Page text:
“We only came here to work, not to make anything else,” Ronaldo said. “To stay here longer, you have to be a good person here — not like you’re the owner of the country.”
But while the couple are soft-spoken and polite — friendly and accommodating, for example, as an American journalist peppers them with questions in their hot, small kitchen — they grin and radiate joy as they discuss their conversion. Bernadette finds Passover and Yom Kippur particularly meaningful. Earlier this year, their son became a bar mitzvah, and they hope to obtain Israeli citizenship.
“Yom Kippur, this is the day we really like because you should think what you did bad, what you didn’t do good to others,” said Bernadette, who has adopted the Hebrew name Shir-El (God’s song). She doesn’t even mind the daylong fast that accompanies the repentance.
“Since it’s in your heart, in your mind that you have to do this, it’s your mitzvah,” she said. “It’s really good. You will not die in one day.”
But Ronaldo has struggled with Judaism’s theological aspects. After an education in Catholic schools and a lifetime of worshiping Jesus, it was not easy to switch to rejecting the New Testament and believing that everything he had learned was wrong.
“The hardest part is how to take away what I used to do,” said Ronaldo, who took the name Aharon.
In the past, he said, “I go to the church every Sunday, I pray to that. When I converted Jewish, they tell me that’s not true. … Now I understand what is the truth or not the truth. I’m in the middle, but I believe what Judaism tells us is true. I’m sure right now because I already studied for a year-and-a-half.”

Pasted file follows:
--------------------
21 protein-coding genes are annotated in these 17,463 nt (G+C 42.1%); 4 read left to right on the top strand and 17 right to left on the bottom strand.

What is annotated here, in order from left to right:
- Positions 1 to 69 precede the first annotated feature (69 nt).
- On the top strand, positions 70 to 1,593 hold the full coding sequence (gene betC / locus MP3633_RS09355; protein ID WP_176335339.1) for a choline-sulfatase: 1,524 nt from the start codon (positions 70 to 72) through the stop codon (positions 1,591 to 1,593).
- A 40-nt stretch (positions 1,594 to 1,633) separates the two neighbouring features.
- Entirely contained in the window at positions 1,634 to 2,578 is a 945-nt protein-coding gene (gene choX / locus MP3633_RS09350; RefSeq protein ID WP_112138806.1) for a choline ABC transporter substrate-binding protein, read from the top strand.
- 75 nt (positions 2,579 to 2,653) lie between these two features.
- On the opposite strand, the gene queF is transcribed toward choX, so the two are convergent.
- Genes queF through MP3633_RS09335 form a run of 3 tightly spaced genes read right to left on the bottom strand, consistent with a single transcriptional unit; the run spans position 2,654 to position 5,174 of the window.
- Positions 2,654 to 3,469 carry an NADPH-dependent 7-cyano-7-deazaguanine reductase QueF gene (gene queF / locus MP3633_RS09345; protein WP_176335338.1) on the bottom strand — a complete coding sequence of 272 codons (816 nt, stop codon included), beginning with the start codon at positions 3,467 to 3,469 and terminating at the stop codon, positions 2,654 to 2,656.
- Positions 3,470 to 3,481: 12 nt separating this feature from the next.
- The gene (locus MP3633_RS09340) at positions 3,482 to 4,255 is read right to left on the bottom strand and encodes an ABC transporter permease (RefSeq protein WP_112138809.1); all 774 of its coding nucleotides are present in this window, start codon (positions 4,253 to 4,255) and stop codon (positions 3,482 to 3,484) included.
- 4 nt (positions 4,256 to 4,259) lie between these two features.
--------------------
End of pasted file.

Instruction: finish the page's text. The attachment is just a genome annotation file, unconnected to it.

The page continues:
Bernadette, for her part, is more concerned about what will happen if their boys serve in the Israeli army for three years in the country’s mandatory draft.
“When I think about it, and my friends told me their son is there, I start to cry,” she said.
Some details of the Lopezes’ story remain unverified. The Israeli Chief Rabbinate, which conducts all recognized, Orthodox conversions in the country, does not provide records of its conversions by nationality. And because study can be done with a private rabbi before the official oral exam, Chief Rabbinate spokesman Kobi Alter could not confirm the name of the teacher that the Lopezes mentioned. Likewise, JTA could not independently reach people who had that name.
“Every conversion is evaluated for itself based on the couple that wants to convert,” Alter said.
The Lopezes said that eventually they will tell their Filipino friends about their new religion. But they are worried about what it will do to those relationships, as their friends may not understand the choice.
“Filipinos are Christians, OK?” Ronaldo said. “They will not accept us because before I was a Christian. Now we already converted to another religion. I don’t want to debate about our religion.”
And in the meantime, they’re not changing the restaurant menu. (A majority of Tel Aviv’s restaurants are not certified kosher.)
“Maybe someday,” he said. “Right now I’m thinking about it because my customers are all Filipino. Not everything is kosher.”